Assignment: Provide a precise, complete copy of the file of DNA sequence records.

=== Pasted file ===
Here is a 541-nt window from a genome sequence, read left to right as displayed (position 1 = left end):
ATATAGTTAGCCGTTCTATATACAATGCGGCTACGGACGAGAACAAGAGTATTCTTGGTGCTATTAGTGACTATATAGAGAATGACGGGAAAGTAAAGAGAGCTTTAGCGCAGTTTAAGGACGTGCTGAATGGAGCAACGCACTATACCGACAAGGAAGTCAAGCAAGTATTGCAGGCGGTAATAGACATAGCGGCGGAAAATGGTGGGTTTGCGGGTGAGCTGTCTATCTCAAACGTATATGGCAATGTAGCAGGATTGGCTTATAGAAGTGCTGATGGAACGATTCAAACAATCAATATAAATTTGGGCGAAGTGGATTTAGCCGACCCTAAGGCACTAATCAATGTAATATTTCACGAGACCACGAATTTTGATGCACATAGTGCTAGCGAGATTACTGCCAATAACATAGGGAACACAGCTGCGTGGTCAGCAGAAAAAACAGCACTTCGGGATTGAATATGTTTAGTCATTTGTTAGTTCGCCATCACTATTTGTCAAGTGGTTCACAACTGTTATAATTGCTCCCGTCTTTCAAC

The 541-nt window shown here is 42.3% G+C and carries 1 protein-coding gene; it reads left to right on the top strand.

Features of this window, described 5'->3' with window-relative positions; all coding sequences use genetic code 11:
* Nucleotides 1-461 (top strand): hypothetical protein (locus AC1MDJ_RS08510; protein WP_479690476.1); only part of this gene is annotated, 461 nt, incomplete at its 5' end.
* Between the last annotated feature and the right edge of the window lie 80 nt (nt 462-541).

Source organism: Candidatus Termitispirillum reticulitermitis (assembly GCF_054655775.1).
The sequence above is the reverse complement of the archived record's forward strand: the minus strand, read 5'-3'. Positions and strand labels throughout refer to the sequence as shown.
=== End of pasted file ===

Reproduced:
Here is a 541-nt window from a genome sequence, read left to right as displayed (position 1 = left end):
ATATAGTTAGCCGTTCTATATACAATGCGGCTACGGACGAGAACAAGAGTATTCTTGGTGCTATTAGTGACTATATAGAGAATGACGGGAAAGTAAAGAGAGCTTTAGCGCAGTTTAAGGACGTGCTGAATGGAGCAACGCACTATACCGACAAGGAAGTCAAGCAAGTATTGCAGGCGGTAATAGACATAGCGGCGGAAAATGGTGGGTTTGCGGGTGAGCTGTCTATCTCAAACGTATATGGCAATGTAGCAGGATTGGCTTATAGAAGTGCTGATGGAACGATTCAAACAATCAATATAAATTTGGGCGAAGTGGATTTAGCCGACCCTAAGGCACTAATCAATGTAATATTTCACGAGACCACGAATTTTGATGCACATAGTGCTAGCGAGATTACTGCCAATAACATAGGGAACACAGCTGCGTGGTCAGCAGAAAAAACAGCACTTCGGGATTGAATATGTTTAGTCATTTGTTAGTTCGCCATCACTATTTGTCAAGTGGTTCACAACTGTTATAATTGCTCCCGTCTTTCAAC

The 541-nt window shown here is 42.3% G+C and carries 1 protein-coding gene; it reads left to right on the top strand.

Features of this window, described 5'->3' with window-relative positions; all coding sequences use genetic code 11:
* Nucleotides 1-461 (top strand): hypothetical protein (locus AC1MDJ_RS08510; protein WP_479690476.1); only part of this gene is annotated, 461 nt, incomplete at its 5' end.
* Between the last annotated feature and the right edge of the window lie 80 nt (nt 462-541).

Source organism: Candidatus Termitispirillum reticulitermitis (assembly GCF_054655775.1).
The sequence above is the reverse complement of the archived record's forward strand: the minus strand, read 5'-3'. Positions and strand labels throughout refer to the sequence as shown.